IN THE UNITED STATES DISTRICT COURT FOR THE WESTERN DISTRICT OF PENNSYLVANIA
April 5, 2006
SAMSUNG SDI CO., LTD., PLAINTIFF,
MATSUSHITA ELECTRIC INDUSTRIAL CO., L.T. D. AND PANASONIC CORPORATION OF NORTH AMERICA, DEFENDANTS.
The opinion of the court was delivered by: Ambrose, Chief District Judge.
OPINION and ORDER OF COURT
Defendants Matsushita Electric Industrial Co., Ltd. and Panasonic Corporation of North America ("MEI") move for leave to file a First Amended Answer and Counterclaim. See Docket No. 46. Plaintiff Samsung SDI Co., Ltd. ("Samsung") opposes the Motion. For the reasons set forth below, the Motion is DENIED.
MEI has already asserted several counterclaims. Those six claims seek a declaration of non-infringement and / or invalidity of those patents owned by Samsung, and which Samsung claims were infringed by MEI. MEI now seeks to add four additional counterclaims. These proposed counterclaims would inject four new patents into the litigation - patents owned by MEI which it contends were infringed by Samsung.
MEI's request is governed by Rule 13(f) of the Federal Rules of Civil Procedure. Rule 13(f) provides that:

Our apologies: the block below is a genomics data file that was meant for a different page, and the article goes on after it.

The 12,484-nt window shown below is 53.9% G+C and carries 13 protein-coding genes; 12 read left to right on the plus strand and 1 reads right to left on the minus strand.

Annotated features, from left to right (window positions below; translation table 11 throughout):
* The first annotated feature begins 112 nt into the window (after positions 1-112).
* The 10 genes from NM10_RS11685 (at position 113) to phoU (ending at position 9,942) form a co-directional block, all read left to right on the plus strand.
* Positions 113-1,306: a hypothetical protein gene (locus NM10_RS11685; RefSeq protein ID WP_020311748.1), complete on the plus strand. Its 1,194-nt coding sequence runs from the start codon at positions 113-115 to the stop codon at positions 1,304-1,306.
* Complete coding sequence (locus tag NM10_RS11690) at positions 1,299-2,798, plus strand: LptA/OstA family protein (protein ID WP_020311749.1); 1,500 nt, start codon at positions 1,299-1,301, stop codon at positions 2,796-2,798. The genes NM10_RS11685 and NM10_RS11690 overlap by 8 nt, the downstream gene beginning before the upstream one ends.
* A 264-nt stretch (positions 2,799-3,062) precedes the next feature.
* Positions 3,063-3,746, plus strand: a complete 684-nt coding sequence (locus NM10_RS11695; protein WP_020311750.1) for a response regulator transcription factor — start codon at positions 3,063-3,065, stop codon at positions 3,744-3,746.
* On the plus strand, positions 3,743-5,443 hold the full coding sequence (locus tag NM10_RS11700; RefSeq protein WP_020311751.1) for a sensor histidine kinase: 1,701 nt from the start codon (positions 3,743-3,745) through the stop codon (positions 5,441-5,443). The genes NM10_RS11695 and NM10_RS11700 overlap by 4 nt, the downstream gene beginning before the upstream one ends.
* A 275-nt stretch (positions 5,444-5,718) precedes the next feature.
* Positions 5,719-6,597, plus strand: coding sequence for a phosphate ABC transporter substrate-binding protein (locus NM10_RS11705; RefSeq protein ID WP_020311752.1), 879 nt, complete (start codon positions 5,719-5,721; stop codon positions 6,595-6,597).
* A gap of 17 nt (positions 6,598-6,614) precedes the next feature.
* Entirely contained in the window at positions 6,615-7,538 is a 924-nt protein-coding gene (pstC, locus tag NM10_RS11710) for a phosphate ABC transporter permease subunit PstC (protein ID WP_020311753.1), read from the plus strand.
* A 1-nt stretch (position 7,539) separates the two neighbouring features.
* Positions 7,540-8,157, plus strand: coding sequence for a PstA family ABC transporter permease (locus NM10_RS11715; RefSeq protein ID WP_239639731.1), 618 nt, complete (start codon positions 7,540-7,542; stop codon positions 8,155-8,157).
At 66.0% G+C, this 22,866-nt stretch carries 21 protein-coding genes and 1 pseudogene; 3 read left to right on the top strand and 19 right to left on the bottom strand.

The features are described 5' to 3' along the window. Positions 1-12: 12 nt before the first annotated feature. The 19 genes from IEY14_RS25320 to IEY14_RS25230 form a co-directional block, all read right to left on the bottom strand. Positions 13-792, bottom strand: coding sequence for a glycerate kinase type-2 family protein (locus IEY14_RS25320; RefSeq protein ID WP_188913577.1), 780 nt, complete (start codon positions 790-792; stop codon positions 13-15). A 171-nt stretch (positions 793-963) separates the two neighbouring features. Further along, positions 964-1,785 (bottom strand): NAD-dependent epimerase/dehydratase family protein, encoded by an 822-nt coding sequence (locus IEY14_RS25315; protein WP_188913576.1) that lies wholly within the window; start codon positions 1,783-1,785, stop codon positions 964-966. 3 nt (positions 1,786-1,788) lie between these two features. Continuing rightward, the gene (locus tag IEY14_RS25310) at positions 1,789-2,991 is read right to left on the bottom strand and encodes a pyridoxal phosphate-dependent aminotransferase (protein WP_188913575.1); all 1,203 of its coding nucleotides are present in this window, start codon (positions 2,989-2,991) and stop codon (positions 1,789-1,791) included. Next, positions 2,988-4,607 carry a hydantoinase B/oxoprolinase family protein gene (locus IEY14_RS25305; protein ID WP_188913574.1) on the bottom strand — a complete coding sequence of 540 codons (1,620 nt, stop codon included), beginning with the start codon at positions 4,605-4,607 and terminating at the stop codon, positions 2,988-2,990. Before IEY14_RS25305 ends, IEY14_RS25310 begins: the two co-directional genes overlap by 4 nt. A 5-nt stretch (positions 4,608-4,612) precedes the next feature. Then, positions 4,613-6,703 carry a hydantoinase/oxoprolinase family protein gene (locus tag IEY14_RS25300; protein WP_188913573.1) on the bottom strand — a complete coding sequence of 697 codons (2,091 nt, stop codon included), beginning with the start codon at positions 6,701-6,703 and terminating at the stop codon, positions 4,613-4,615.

[w]hen a pleader fails to set up a counterclaim through oversight, inadvertence, or excusable neglect, or when justice so requires, the pleader may by leave of court set up the counterclaim by amendment.
Fed. R. Civ. P. 13(f). "Like Rule 15(a), Rule 13(f) of the Federal Rules of Civil Procedure has been interpreted as requiring a liberal standard to the determination of whether a defendant may add counterclaims to its answer." Today's Man, Inc. v. Nationsbank, N.A., Civ. No. 99-479, 2000 WL 822500 at * 1 (E.D. Pa. June 22, 2000) (citations omitted). "This liberal approach ensures that disputes will be decided on their merits rather than on mere technicalities." Fidelity Federal Savings and Loan Association v. Felicetti, 149 F.R.D. 83, 85 (E.D. Pa. 1993) (citations omitted). "The phrase in Rule 13(f) 'when justice so requires' is particularly flexible and allows the court to exercise its discretion and allow the amendment in the interest of justice." Fidelity, 149 F.R.D. at 85 (citations omitted). "However, a court may deny a request to amend if there has been undue delay by the movant, bad faith on the part of the movant or the opposing party would suffer undue prejudice." Id., citing, Foman v. Davis, 371 U.S. 178, 181 (1962). "The court must also consider whether the interests of judicial economy will be advanced by the resolution of the proposed claim and the original claims in one proceeding." Id., citing, Nelson v. Compagnie De Saint-Govain, 1991 WL 280848 at * 3 (E.D. Pa. 1991).